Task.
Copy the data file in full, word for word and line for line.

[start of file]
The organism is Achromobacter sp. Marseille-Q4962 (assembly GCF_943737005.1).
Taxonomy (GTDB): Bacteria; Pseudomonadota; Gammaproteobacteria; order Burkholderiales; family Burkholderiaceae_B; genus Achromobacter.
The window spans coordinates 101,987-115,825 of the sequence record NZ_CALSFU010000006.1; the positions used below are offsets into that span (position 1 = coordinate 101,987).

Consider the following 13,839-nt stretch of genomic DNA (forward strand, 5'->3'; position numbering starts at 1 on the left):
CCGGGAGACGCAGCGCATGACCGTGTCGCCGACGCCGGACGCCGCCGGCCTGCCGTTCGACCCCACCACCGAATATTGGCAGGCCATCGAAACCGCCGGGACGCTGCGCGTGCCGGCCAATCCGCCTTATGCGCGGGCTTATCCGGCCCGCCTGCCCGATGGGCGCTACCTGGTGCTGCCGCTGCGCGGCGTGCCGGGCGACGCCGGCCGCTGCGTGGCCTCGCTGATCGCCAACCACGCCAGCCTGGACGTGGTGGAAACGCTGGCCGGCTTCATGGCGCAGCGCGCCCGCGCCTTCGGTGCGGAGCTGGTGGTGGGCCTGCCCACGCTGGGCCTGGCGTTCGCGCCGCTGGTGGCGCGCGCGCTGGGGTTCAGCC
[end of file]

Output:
The organism is Achromobacter sp. Marseille-Q4962 (assembly GCF_943737005.1).
Taxonomy (GTDB): Bacteria; Pseudomonadota; Gammaproteobacteria; order Burkholderiales; family Burkholderiaceae_B; genus Achromobacter.
The window spans coordinates 101,987-115,825 of the sequence record NZ_CALSFU010000006.1; the positions used below are offsets into that span (position 1 = coordinate 101,987).

Consider the following 13,839-nt stretch of genomic DNA (forward strand, 5'->3'; position numbering starts at 1 on the left):
CCGGGAGACGCAGCGCATGACCGTGTCGCCGACGCCGGACGCCGCCGGCCTGCCGTTCGACCCCACCACCGAATATTGGCAGGCCATCGAAACCGCCGGGACGCTGCGCGTGCCGGCCAATCCGCCTTATGCGCGGGCTTATCCGGCCCGCCTGCCCGATGGGCGCTACCTGGTGCTGCCGCTGCGCGGCGTGCCGGGCGACGCCGGCCGCTGCGTGGCCTCGCTGATCGCCAACCACGCCAGCCTGGACGTGGTGGAAACGCTGGCCGGCTTCATGGCGCAGCGCGCCCGCGCCTTCGGTGCGGAGCTGGTGGTGGGCCTGCCCACGCTGGGCCTGGCGTTCGCGCCGCTGGTGGCGCGCGCGCTGGGGTTCAGCC